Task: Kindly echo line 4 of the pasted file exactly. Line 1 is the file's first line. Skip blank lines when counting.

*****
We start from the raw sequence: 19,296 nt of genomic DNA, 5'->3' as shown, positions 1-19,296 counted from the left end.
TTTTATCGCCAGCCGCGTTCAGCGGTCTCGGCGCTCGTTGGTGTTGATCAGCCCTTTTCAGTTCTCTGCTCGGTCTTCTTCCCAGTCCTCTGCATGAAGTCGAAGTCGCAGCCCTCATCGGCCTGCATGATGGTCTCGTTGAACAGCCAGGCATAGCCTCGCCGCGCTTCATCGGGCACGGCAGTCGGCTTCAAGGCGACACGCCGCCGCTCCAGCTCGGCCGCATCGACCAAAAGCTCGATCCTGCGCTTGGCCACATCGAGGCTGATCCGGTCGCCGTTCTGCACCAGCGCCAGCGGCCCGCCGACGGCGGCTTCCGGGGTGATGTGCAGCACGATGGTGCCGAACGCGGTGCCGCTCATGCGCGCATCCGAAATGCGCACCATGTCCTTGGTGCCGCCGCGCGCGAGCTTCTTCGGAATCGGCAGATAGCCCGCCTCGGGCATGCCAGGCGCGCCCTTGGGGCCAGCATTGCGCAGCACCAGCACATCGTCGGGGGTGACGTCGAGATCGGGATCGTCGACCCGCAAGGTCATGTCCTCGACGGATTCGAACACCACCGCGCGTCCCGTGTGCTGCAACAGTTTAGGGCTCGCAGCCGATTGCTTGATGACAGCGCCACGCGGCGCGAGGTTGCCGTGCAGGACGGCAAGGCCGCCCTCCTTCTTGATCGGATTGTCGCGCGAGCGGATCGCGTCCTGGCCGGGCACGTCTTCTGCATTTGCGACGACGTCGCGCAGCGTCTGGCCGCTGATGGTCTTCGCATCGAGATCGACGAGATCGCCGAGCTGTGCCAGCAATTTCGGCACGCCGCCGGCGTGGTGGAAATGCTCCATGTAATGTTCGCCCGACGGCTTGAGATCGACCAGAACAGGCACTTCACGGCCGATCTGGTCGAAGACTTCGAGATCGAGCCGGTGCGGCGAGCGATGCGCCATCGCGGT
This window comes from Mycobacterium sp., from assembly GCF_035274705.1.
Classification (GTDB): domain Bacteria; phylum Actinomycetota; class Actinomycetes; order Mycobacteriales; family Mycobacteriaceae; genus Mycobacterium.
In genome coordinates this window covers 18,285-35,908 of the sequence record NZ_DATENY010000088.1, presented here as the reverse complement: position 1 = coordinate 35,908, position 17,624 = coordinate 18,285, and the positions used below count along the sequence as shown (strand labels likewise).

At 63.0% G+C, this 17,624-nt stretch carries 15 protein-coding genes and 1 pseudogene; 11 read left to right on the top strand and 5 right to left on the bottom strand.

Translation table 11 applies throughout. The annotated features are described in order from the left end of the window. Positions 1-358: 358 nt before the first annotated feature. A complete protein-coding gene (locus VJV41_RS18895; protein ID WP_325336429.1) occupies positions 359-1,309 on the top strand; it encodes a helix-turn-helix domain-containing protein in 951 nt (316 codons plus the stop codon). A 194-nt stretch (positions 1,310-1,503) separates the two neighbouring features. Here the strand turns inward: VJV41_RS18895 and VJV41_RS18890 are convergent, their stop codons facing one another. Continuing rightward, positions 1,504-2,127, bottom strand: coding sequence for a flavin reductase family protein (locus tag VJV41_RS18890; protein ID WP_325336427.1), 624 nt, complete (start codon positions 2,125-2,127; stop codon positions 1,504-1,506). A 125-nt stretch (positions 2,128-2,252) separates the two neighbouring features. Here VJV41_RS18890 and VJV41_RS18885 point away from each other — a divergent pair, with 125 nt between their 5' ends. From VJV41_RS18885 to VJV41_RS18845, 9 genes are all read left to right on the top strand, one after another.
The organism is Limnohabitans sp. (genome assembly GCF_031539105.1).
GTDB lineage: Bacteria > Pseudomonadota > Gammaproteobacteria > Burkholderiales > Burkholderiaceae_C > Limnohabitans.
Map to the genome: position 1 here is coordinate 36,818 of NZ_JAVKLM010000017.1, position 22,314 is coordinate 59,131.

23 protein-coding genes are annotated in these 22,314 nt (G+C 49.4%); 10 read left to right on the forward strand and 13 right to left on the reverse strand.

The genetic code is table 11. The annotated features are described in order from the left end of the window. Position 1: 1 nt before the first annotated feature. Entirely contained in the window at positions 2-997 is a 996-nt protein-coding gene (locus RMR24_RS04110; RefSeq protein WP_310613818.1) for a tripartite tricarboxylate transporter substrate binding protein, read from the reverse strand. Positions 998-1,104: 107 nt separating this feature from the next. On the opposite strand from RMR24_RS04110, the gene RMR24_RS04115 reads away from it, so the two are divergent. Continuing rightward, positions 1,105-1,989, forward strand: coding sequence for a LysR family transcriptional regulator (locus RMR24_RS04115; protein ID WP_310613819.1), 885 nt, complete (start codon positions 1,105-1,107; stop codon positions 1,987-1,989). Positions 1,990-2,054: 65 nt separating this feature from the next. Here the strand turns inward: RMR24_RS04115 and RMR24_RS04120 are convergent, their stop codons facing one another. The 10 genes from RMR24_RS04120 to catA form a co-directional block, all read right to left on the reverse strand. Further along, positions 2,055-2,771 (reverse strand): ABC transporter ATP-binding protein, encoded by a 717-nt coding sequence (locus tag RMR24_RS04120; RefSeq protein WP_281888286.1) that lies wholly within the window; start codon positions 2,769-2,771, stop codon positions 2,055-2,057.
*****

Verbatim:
Classification (GTDB): domain Bacteria; phylum Actinomycetota; class Actinomycetes; order Mycobacteriales; family Mycobacteriaceae; genus Mycobacterium.